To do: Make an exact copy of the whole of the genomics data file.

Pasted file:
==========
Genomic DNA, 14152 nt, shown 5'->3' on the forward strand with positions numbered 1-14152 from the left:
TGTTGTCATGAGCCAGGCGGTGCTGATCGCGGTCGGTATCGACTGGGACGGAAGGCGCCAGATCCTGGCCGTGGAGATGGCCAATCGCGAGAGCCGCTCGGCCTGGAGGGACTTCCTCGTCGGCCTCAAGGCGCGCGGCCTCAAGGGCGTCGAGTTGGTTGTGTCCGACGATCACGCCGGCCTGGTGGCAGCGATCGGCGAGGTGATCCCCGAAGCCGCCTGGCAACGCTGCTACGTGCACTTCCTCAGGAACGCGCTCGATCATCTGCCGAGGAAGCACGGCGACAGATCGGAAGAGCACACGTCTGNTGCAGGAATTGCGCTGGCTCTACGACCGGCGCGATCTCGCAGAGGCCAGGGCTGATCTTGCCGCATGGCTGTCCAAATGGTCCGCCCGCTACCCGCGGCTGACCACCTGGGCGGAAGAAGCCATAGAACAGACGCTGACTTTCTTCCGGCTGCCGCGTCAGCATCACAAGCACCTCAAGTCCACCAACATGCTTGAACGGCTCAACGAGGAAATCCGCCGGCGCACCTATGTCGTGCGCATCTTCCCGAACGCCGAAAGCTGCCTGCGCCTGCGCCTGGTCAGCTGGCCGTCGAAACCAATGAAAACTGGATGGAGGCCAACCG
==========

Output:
Genomic DNA, 14152 nt, shown 5'->3' on the forward strand with positions numbered 1-14152 from the left:
TGTTGTCATGAGCCAGGCGGTGCTGATCGCGGTCGGTATCGACTGGGACGGAAGGCGCCAGATCCTGGCCGTGGAGATGGCCAATCGCGAGAGCCGCTCGGCCTGGAGGGACTTCCTCGTCGGCCTCAAGGCGCGCGGCCTCAAGGGCGTCGAGTTGGTTGTGTCCGACGATCACGCCGGCCTGGTGGCAGCGATCGGCGAGGTGATCCCCGAAGCCGCCTGGCAACGCTGCTACGTGCACTTCCTCAGGAACGCGCTCGATCATCTGCCGAGGAAGCACGGCGACAGATCGGAAGAGCACACGTCTGNTGCAGGAATTGCGCTGGCTCTACGACCGGCGCGATCTCGCAGAGGCCAGGGCTGATCTTGCCGCATGGCTGTCCAAATGGTCCGCCCGCTACCCGCGGCTGACCACCTGGGCGGAAGAAGCCATAGAACAGACGCTGACTTTCTTCCGGCTGCCGCGTCAGCATCACAAGCACCTCAAGTCCACCAACATGCTTGAACGGCTCAACGAGGAAATCCGCCGGCGCACCTATGTCGTGCGCATCTTCCCGAACGCCGAAAGCTGCCTGCGCCTGCGCCTGGTCAGCTGGCCGTCGAAACCAATGAAAACTGGATGGAGGCCAACCG